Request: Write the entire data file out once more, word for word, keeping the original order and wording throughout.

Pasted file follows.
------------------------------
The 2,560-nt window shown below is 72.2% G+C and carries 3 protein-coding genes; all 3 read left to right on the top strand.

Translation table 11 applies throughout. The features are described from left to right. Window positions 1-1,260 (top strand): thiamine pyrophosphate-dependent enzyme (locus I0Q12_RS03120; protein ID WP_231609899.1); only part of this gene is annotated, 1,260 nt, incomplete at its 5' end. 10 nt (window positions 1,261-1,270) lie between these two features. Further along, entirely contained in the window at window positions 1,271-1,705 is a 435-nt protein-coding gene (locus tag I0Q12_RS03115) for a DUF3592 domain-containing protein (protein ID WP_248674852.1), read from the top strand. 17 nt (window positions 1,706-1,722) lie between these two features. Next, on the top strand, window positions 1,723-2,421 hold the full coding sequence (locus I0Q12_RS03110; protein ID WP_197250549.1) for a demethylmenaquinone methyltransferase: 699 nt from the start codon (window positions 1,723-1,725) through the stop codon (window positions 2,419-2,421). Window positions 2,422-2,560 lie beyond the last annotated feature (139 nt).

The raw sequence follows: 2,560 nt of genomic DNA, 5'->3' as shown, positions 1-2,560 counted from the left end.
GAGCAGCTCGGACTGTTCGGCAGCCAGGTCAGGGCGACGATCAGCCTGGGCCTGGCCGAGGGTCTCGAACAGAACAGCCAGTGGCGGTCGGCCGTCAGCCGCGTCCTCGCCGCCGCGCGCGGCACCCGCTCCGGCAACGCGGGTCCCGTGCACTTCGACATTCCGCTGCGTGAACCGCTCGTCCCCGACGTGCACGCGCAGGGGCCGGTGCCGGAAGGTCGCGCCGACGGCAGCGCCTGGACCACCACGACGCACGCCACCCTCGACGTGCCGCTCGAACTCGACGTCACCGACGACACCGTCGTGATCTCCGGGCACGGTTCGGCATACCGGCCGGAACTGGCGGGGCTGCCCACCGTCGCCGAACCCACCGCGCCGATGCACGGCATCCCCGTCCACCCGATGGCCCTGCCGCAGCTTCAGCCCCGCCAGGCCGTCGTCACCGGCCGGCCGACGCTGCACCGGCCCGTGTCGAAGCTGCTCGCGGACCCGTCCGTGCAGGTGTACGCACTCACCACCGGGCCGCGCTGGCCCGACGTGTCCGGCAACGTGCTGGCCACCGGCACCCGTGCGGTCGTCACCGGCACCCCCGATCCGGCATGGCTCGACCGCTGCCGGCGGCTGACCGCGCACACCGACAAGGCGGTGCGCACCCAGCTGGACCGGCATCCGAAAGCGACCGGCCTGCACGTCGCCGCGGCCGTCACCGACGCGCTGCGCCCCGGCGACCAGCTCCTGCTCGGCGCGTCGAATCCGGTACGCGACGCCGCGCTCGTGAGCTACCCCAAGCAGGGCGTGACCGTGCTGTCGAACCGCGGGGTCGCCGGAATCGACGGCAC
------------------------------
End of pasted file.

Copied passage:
The 2,560-nt window shown below is 72.2% G+C and carries 3 protein-coding genes; all 3 read left to right on the top strand.

Translation table 11 applies throughout. The features are described from left to right. Window positions 1-1,260 (top strand): thiamine pyrophosphate-dependent enzyme (locus I0Q12_RS03120; protein ID WP_231609899.1); only part of this gene is annotated, 1,260 nt, incomplete at its 5' end. 10 nt (window positions 1,261-1,270) lie between these two features. Further along, entirely contained in the window at window positions 1,271-1,705 is a 435-nt protein-coding gene (locus tag I0Q12_RS03115) for a DUF3592 domain-containing protein (protein ID WP_248674852.1), read from the top strand. 17 nt (window positions 1,706-1,722) lie between these two features. Next, on the top strand, window positions 1,723-2,421 hold the full coding sequence (locus I0Q12_RS03110; protein ID WP_197250549.1) for a demethylmenaquinone methyltransferase: 699 nt from the start codon (window positions 1,723-1,725) through the stop codon (window positions 2,419-2,421). Window positions 2,422-2,560 lie beyond the last annotated feature (139 nt).

The raw sequence follows: 2,560 nt of genomic DNA, 5'->3' as shown, positions 1-2,560 counted from the left end.
GAGCAGCTCGGACTGTTCGGCAGCCAGGTCAGGGCGACGATCAGCCTGGGCCTGGCCGAGGGTCTCGAACAGAACAGCCAGTGGCGGTCGGCCGTCAGCCGCGTCCTCGCCGCCGCGCGCGGCACCCGCTCCGGCAACGCGGGTCCCGTGCACTTCGACATTCCGCTGCGTGAACCGCTCGTCCCCGACGTGCACGCGCAGGGGCCGGTGCCGGAAGGTCGCGCCGACGGCAGCGCCTGGACCACCACGACGCACGCCACCCTCGACGTGCCGCTCGAACTCGACGTCACCGACGACACCGTCGTGATCTCCGGGCACGGTTCGGCATACCGGCCGGAACTGGCGGGGCTGCCCACCGTCGCCGAACCCACCGCGCCGATGCACGGCATCCCCGTCCACCCGATGGCCCTGCCGCAGCTTCAGCCCCGCCAGGCCGTCGTCACCGGCCGGCCGACGCTGCACCGGCCCGTGTCGAAGCTGCTCGCGGACCCGTCCGTGCAGGTGTACGCACTCACCACCGGGCCGCGCTGGCCCGACGTGTCCGGCAACGTGCTGGCCACCGGCACCCGTGCGGTCGTCACCGGCACCCCCGATCCGGCATGGCTCGACCGCTGCCGGCGGCTGACCGCGCACACCGACAAGGCGGTGCGCACCCAGCTGGACCGGCATCCGAAAGCGACCGGCCTGCACGTCGCCGCGGCCGTCACCGACGCGCTGCGCCCCGGCGACCAGCTCCTGCTCGGCGCGTCGAATCCGGTACGCGACGCCGCGCTCGTGAGCTACCCCAAGCAGGGCGTGACCGTGCTGTCGAACCGCGGGGTCGCCGGAATCGACGGCAC